Arifa Jahan Ema, from Bangladesh, is a recently mobilised Australia Awards scholar studying a Master of Philosophy at Monash University’s Peninsula campus. Arifa’s research focuses on rehabilitation after a spinal cord injury; specifically, how students reintegrate academically after such injuries. She hopes to apply her research when she returns.
Before applying for an Australia Awards Scholarship, Arifa worked as a Clinical Occupational Therapist for the Centre for Rehabilitation of the Paralysed in Dhaka for three and a half years.
“I have always wanted to undertake a higher research degree,” Arifa said. “I assisted a former colleague on a research project conducted as part of his PhD studies at La Trobe University, and it was this experience that encouraged me to apply for the Scholarship.”
Despite only being halfway through the first year of her master’s degree, Arifa recently submitted an abstract for a paper to be presented at the 57th Annual Scientific Meeting of the International Spinal Cord Society and the 25th Meeting of the Australian and New Zealand Spinal Cord Society. These meetings will be held jointly in Sydney in September and Arifa is already looking forward to attending. As well as presenting her paper, she is eager to meet and network with international experts, attend presentations, and learn about innovations and new practices in her field. In particular, she is excited to meet Dr Mary Jane Mulcahey, Professor of Occupational Therapy at Thomas Jefferson University’s College of Rehabilitation Sciences, USA. Dr Mulcahey is a well-known researcher in the field of spinal cord injury rehabilitation and she will be presenting as part of a panel during the conference.
When asked how she feels about networking, Arifa said, “I get nervous before events and networking opportunities, but as soon as I start talking about my industry I feel myself relax, I feel confident and I enjoy the experience.”She has already formed a network of other international students who are also studying in the field of spinal cord injury rehabilitation, finding it extremely useful to compare and contrast the field with other countries as well as Australia. Her network has become a great resource for her to discover innovations in the field, and Arifa plans to keep in touch with these students once she returns to Bangladesh. “Connecting and collaborating with international experts is extremely useful,” she said.
Arifa will spend the next 12 months preparing her paper, presenting it in September, planning for additional publications, returning to Bangladesh to conduct her research, and working through her results and findings. She is really enjoying her studies and has had some new ideas since starting her Scholarship. “I am looking into the possibility of becoming an academic in a few years, and working with my network to develop a Master of Occupational Therapy. There is currently no such program in Bangladesh,” Arifa said.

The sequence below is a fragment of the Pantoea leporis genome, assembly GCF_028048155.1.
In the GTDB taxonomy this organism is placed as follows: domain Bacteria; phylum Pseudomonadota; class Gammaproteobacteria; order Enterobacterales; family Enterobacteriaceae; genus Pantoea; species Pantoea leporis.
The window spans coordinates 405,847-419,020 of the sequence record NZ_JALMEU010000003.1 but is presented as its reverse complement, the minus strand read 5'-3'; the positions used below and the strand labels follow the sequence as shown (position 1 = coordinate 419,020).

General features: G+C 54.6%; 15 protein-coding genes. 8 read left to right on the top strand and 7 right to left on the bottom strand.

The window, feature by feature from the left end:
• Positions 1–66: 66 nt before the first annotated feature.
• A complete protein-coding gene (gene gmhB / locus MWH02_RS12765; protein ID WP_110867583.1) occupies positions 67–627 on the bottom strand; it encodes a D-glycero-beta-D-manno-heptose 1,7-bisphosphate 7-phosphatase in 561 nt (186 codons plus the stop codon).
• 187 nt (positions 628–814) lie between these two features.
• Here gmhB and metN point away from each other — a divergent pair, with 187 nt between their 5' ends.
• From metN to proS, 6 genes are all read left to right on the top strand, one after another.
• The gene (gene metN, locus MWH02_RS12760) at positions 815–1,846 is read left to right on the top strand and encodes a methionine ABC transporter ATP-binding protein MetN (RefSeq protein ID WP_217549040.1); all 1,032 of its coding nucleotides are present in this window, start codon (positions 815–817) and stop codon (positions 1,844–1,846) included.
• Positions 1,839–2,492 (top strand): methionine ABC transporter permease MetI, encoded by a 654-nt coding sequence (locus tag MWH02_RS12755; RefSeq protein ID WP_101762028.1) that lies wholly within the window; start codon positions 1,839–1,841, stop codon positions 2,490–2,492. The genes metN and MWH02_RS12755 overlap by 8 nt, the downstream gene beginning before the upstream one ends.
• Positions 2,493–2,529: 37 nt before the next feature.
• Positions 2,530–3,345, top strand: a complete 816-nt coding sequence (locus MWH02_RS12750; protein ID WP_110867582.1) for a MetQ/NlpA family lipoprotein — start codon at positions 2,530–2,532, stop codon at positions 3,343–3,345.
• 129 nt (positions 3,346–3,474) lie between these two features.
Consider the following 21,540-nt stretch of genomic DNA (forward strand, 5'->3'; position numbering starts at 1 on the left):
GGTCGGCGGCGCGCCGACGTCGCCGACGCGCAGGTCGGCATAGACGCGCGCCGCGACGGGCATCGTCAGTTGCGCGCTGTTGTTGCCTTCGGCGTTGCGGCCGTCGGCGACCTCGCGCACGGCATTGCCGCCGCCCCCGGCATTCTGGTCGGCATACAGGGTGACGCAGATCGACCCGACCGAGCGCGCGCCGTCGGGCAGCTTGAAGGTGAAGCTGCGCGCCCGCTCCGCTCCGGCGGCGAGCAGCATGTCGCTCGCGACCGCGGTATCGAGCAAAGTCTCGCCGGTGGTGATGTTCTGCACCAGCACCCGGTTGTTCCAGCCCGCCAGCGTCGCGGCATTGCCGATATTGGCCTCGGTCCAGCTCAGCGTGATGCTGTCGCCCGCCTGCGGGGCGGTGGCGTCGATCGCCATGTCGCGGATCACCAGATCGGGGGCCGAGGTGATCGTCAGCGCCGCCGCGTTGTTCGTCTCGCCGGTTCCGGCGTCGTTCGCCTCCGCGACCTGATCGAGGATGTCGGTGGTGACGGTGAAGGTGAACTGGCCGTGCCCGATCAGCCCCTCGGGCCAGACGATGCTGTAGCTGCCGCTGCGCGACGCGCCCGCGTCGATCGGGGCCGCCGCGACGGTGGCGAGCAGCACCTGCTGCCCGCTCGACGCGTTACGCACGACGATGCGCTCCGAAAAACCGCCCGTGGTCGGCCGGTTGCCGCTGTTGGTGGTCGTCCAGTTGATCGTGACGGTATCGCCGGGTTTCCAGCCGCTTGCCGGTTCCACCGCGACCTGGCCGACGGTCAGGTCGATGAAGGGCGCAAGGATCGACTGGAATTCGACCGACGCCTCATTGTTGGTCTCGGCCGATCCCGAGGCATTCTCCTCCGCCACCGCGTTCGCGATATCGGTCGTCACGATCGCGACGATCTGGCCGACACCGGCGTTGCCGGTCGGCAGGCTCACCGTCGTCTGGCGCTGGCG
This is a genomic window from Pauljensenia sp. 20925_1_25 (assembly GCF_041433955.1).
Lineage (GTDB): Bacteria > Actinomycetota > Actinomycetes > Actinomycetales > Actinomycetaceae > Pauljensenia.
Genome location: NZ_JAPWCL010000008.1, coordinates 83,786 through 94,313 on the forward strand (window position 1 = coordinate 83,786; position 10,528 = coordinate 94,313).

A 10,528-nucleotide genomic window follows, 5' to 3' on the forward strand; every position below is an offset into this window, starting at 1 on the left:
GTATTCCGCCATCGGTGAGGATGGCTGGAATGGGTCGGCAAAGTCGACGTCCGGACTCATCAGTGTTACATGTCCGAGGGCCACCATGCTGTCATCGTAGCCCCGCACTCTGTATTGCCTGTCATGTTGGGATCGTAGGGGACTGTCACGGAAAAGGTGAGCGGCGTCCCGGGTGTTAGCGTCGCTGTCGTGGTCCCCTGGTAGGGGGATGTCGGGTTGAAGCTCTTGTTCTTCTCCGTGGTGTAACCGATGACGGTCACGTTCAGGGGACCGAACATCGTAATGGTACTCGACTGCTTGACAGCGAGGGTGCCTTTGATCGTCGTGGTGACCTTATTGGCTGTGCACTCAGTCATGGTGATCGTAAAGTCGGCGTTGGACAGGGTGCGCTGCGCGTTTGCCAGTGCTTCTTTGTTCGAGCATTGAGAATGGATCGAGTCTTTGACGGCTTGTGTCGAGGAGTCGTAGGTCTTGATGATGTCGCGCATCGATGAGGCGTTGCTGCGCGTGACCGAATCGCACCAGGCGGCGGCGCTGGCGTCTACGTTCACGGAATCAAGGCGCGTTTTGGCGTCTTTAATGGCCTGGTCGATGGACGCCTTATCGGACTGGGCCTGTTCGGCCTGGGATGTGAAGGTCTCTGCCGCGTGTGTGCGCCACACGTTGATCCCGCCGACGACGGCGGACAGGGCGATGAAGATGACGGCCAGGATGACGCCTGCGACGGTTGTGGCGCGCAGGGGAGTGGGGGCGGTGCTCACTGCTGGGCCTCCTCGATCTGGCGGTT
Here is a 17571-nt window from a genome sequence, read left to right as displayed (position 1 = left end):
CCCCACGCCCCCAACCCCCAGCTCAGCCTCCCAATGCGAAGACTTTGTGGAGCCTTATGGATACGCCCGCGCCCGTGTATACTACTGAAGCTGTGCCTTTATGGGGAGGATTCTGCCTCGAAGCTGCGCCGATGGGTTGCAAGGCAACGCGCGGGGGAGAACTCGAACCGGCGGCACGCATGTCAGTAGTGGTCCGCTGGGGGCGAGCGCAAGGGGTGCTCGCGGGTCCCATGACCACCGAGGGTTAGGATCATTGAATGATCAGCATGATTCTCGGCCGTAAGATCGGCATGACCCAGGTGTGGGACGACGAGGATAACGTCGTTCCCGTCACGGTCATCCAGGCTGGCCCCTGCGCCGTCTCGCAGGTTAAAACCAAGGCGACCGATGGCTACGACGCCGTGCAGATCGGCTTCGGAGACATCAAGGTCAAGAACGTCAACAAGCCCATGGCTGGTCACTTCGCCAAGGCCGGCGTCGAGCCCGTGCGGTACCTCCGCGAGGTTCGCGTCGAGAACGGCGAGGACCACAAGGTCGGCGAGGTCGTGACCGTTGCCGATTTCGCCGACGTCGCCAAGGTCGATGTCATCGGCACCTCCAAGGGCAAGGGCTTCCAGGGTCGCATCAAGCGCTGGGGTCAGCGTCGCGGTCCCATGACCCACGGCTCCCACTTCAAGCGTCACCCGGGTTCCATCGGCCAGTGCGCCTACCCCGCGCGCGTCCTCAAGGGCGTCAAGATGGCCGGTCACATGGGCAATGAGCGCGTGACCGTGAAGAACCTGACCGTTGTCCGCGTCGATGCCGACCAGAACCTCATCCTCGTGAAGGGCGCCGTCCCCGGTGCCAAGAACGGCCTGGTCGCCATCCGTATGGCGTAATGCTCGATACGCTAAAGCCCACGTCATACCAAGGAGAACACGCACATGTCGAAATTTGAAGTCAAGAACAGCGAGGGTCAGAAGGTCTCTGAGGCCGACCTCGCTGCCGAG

Arifa has also been busy taking part in some initiatives organised by Monash University outside of her studies. She contributed to the Monash Human Book, a book designed for occupational therapy students, in which she talked about her background and experience of working in the sector in Bangladesh. She also participated in a career conference, presenting on the reasons behind her decision to become an occupational therapist and her life journey to get to where she is today.
Arifa’s story highlights the value of getting involved in professional development activities and networking with fellow scholars from Australia (and other countries), academics and practitioners in your field of work. Not only can networking provide fascinating insights at the time of meeting, but connections and linkages can also be useful to draw on for support and ideas when you are back in your home country. Taking part in professional development activities while undertaking an Australia Awards Scholarship also gives you a well-deserved break from study to reset your mind, as well as teaching you valuable transferable skills.
South West Asia scholar with a story you’d like to share? We’d love to hear from you. You can get in touch to tell us about a conference you’ve attended, networks you’ve built or professional development opportunities you’ve undertaken while in Australia. We’d also like to hear from you if you’ve been involved in volunteering or work experience.
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